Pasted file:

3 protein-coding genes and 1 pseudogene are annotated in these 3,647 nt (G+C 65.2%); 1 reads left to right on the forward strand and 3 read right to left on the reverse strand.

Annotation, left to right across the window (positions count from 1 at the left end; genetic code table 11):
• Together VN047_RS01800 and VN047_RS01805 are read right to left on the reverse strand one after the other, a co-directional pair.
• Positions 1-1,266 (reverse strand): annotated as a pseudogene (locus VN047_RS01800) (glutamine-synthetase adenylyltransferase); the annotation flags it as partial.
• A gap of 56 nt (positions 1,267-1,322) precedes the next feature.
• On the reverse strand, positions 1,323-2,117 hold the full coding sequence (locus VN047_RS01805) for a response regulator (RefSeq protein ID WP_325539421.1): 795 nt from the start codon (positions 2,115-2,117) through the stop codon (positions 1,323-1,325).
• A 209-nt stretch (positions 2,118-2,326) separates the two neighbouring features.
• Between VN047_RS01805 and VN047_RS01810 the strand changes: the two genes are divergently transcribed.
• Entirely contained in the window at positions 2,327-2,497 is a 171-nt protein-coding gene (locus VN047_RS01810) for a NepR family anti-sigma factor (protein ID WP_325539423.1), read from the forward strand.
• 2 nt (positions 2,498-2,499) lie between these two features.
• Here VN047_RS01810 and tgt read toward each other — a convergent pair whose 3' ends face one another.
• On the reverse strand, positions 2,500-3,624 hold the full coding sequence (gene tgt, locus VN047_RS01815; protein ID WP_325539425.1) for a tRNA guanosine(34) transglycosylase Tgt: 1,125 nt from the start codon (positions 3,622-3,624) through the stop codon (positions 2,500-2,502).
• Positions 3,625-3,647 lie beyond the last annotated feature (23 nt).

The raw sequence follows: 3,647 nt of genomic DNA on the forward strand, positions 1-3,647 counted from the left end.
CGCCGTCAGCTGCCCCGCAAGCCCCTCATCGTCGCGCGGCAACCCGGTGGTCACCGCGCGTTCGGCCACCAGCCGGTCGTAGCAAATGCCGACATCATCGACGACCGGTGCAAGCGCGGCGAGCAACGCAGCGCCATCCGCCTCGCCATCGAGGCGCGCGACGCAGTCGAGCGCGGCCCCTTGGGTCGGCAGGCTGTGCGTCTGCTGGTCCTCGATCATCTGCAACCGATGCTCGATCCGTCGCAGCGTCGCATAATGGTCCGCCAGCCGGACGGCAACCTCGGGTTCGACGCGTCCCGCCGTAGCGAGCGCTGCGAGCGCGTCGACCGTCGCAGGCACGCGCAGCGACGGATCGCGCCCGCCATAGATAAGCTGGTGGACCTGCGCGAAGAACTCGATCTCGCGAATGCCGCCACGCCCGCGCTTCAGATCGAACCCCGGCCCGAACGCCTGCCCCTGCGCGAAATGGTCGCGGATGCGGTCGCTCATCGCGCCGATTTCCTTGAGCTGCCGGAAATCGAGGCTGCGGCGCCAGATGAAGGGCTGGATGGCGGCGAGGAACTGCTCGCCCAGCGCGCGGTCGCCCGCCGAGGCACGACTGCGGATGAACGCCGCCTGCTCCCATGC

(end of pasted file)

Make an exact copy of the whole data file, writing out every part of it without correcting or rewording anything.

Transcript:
3 protein-coding genes and 1 pseudogene are annotated in these 3,647 nt (G+C 65.2%); 1 reads left to right on the forward strand and 3 read right to left on the reverse strand.

Annotation, left to right across the window (positions count from 1 at the left end; genetic code table 11):
• Together VN047_RS01800 and VN047_RS01805 are read right to left on the reverse strand one after the other, a co-directional pair.
• Positions 1-1,266 (reverse strand): annotated as a pseudogene (locus VN047_RS01800) (glutamine-synthetase adenylyltransferase); the annotation flags it as partial.
• A gap of 56 nt (positions 1,267-1,322) precedes the next feature.
• On the reverse strand, positions 1,323-2,117 hold the full coding sequence (locus VN047_RS01805) for a response regulator (RefSeq protein ID WP_325539421.1): 795 nt from the start codon (positions 2,115-2,117) through the stop codon (positions 1,323-1,325).
• A 209-nt stretch (positions 2,118-2,326) separates the two neighbouring features.
• Between VN047_RS01805 and VN047_RS01810 the strand changes: the two genes are divergently transcribed.
• Entirely contained in the window at positions 2,327-2,497 is a 171-nt protein-coding gene (locus VN047_RS01810) for a NepR family anti-sigma factor (protein ID WP_325539423.1), read from the forward strand.
• 2 nt (positions 2,498-2,499) lie between these two features.
• Here VN047_RS01810 and tgt read toward each other — a convergent pair whose 3' ends face one another.
• On the reverse strand, positions 2,500-3,624 hold the full coding sequence (gene tgt, locus VN047_RS01815; protein ID WP_325539425.1) for a tRNA guanosine(34) transglycosylase Tgt: 1,125 nt from the start codon (positions 3,622-3,624) through the stop codon (positions 2,500-2,502).
• Positions 3,625-3,647 lie beyond the last annotated feature (23 nt).

The raw sequence follows: 3,647 nt of genomic DNA on the forward strand, positions 1-3,647 counted from the left end.
CGCCGTCAGCTGCCCCGCAAGCCCCTCATCGTCGCGCGGCAACCCGGTGGTCACCGCGCGTTCGGCCACCAGCCGGTCGTAGCAAATGCCGACATCATCGACGACCGGTGCAAGCGCGGCGAGCAACGCAGCGCCATCCGCCTCGCCATCGAGGCGCGCGACGCAGTCGAGCGCGGCCCCTTGGGTCGGCAGGCTGTGCGTCTGCTGGTCCTCGATCATCTGCAACCGATGCTCGATCCGTCGCAGCGTCGCATAATGGTCCGCCAGCCGGACGGCAACCTCGGGTTCGACGCGTCCCGCCGTAGCGAGCGCTGCGAGCGCGTCGACCGTCGCAGGCACGCGCAGCGACGGATCGCGCCCGCCATAGATAAGCTGGTGGACCTGCGCGAAGAACTCGATCTCGCGAATGCCGCCACGCCCGCGCTTCAGATCGAACCCCGGCCCGAACGCCTGCCCCTGCGCGAAATGGTCGCGGATGCGGTCGCTCATCGCGCCGATTTCCTTGAGCTGCCGGAAATCGAGGCTGCGGCGCCAGATGAAGGGCTGGATGGCGGCGAGGAACTGCTCGCCCAGCGCGCGGTCGCCCGCCGAGGCACGACTGCGGATGAACGCCGCCTGCTCCCATGC